Jamaica's Usain Bolt defends Olympic 100m title
Sprinting great sets his own Olympic record en route to gold
Usain Bolt remains the fastest man on the planet.
The Jamaican great successfully defended his Olympic title after winning the men’s 100-metre final Sunday in London.
Bolt ran in a sizzling time of 9.63 seconds, setting a new Olympic record. He becomes the first man since Carl Lewis (1984-1988) to win back-to-back Olympic sprint golds.
The victory came one day before Jamaica celebrates its 50th year of independence.
"Means a lot, because a lot of people were doubting me," Bolt said. "A lot of people were saying I wasn't going to win, I didn't look good. There was a lot of talk. It's an even greater feeling to come out here and defend my title and show the world I'm still No. 1, I'm still the best."
Jamaica's Yohan Blake, the reigning world champion and Bolt's training partner, crossed the line second in 9.75, while American Justin Gatlin finished with the bronze medal in 9.79.
Bottle thrower busted
A man was arrested for throwing a plastic bottle on the track at Olympic Stadium about a second before the start of the men's 100-metre final.
Scotland Yard said a suspect is being held at a police station on suspicion of causing a public nuisance. The eight competitors in the final were apparently unaffected, and many said they didn't know about the bottle until being told about it by reporters afterward.
"I just heard about it. I didn't actually see it," gold medalist Usain Bolt of Jamaica said. "I don't promote violence. Sorry to hear that."
Police said the 40-year-old man was heard shouting abuse before he threw the bottle. His name was not immediately released.
It landed on the track about 10 metres behind the runners, who were already in the starting blocks. The bottle bounced a few times and came to rest in the lane occupied by Jamaica's Yohan Blake, who finished second in the race.
"I was so focused, I didn't see anything," Blake said.
Edith Bosch of the Netherlands, who won a judo bronze medal earlier in the games, wrote on Twitter that she was in the stands and that "a drunken" fan threw the bottle. Security was seen rushing toward one section of seats just after the 100-metre final started.
"There was a little distraction," said American bronze medalist Justin Gatlin. "I didn't know what it was. But when you're in those blocks and the whole stadium is quiet, you can hear a pin drop, literally. So you just have to block it out and go out there and do what you have to do. You can't complain about that. The race went on. It was a great race."
— The Associated Press
"It just feels good to be back," said Gatlin, who served a four-year ban after testing positive for excessive testosterone.
Bolt ran the second fastest time in the history of the event, falling short of his own world record he set at the Berlin world championships in 2009 when he ran a mind-boggling 9.58. He does, however, break his Olympic record set during a sterling 9.69 performance at the Beijing Olympics.
There has never been a field this deep. Seven of the eight sprinters ran under 10 seconds for the first time in history.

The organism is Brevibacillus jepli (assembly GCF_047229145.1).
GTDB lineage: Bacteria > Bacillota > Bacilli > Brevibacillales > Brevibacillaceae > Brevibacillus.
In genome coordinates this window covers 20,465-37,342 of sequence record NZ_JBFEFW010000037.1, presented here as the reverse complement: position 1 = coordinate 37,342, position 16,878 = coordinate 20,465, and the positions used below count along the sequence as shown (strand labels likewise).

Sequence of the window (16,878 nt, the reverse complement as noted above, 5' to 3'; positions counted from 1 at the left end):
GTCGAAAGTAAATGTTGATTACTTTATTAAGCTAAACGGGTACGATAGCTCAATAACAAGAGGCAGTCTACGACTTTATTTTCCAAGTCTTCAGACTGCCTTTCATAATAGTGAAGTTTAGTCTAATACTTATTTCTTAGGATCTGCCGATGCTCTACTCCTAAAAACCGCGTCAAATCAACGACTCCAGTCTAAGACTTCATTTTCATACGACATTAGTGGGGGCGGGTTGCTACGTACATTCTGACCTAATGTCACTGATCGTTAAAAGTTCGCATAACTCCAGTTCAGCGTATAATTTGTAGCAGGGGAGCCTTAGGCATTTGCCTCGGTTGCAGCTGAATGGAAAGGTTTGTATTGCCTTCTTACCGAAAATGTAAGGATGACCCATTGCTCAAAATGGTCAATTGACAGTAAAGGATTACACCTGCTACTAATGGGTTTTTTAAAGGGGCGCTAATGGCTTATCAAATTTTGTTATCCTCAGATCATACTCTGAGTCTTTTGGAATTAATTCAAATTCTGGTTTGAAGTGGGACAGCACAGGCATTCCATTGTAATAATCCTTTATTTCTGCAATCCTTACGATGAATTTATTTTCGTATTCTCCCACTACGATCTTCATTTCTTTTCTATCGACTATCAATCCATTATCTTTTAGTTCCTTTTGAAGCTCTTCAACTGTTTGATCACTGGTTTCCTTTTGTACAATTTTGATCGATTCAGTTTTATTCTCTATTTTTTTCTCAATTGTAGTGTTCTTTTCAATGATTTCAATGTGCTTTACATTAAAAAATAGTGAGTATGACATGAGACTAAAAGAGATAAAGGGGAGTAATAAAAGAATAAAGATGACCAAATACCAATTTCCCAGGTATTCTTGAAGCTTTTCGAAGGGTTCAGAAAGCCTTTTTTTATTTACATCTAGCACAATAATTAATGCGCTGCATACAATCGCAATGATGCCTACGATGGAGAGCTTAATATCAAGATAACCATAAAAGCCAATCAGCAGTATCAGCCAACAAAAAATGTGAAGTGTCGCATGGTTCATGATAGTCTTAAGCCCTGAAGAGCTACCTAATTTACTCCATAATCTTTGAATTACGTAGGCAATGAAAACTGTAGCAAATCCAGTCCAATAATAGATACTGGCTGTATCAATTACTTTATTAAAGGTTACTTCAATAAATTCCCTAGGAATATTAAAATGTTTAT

Only Asafa Powell, who pulled up before the line with an apparent injury, failed to make it a complete sweep.
The charismatic Bolt was his usually playful self moments before the start of the race.
Then it got serious.
Bolt blows away field
With the hush hovering over London’s Olympic stadium, the 25-year-old got off to his typical slow start, falling behind both Blake and Gatlin.
But Bolt began to surge around the 50-metre mark before using his trademark long strides to blow away his competition at the finish.
"I stopped worrying about the start," he said. "The end is what's important."
There was no playing around for Bolt at the end. While he normally likes to coast to the line, he needed all his energy to pull out the win against the strongest field this event has ever seen.
"I had to show the world I'm the greatest," he said.
The scene after the race also took on a familiar sight, with Bolt high-fiving fans during his victory lap and dropping to kiss the track.
A flood of "Usain! Usain! Usain!" chants filled Olympic Stadium following the race.
"I've said it over the years, that when it comes to the championships, this is what I do," Bolt said. "It's all about business for me."
A moment before the starting gun, a bottle was tossed from the stands and it landed on the track behind Blake's lane. But neither Bolt nor Blake noticed.
"When they say, 'On your marks,' that's when the focus starts," Bolt said.
Prior to London, Blake had been the best sprinter during the last 12 months. He’s beat Bolt twice, including once at the Jamaican trials in a time of 9.75, and another in the men's 200m.
Fastest times ever
- Usain Bolt, 9.58 (2009 Berlin Worlds)
- Usain Bolt, 9.63 (2012 London Olympics)
- Usain Bolt, 9.69 (2008 Beijing Olympics)
- Tyson Gay, 9.69 (2009 Berlin Worlds)
- Asafa Powell, 9.72 (2008 Lausanne Meet)
- Yohan Blake, 9.75 (2012 Jamaican Trials)
Blake also joined Bolt, Powell and Gay as the only men to ever post a time of 9.75 or under.
Bolt didn’t come into these Games with much momentum. During the last two years he’s endured injuries, a disqualification for a false start in the 100m final of the 2011 world championship final, and even a car crash.
In the lead-up to London, Bolt — admitting to being at 95 per cent a week ago — a bad back caused his hamstring problems.
None of those issues were evident Sunday.
"The trials woke me up. Yohan gave me a wakeup call," Bolt said. "He knocked on my door and said, 'Usain, wake up! This is an Olympic year.'"
With files from The Associated Press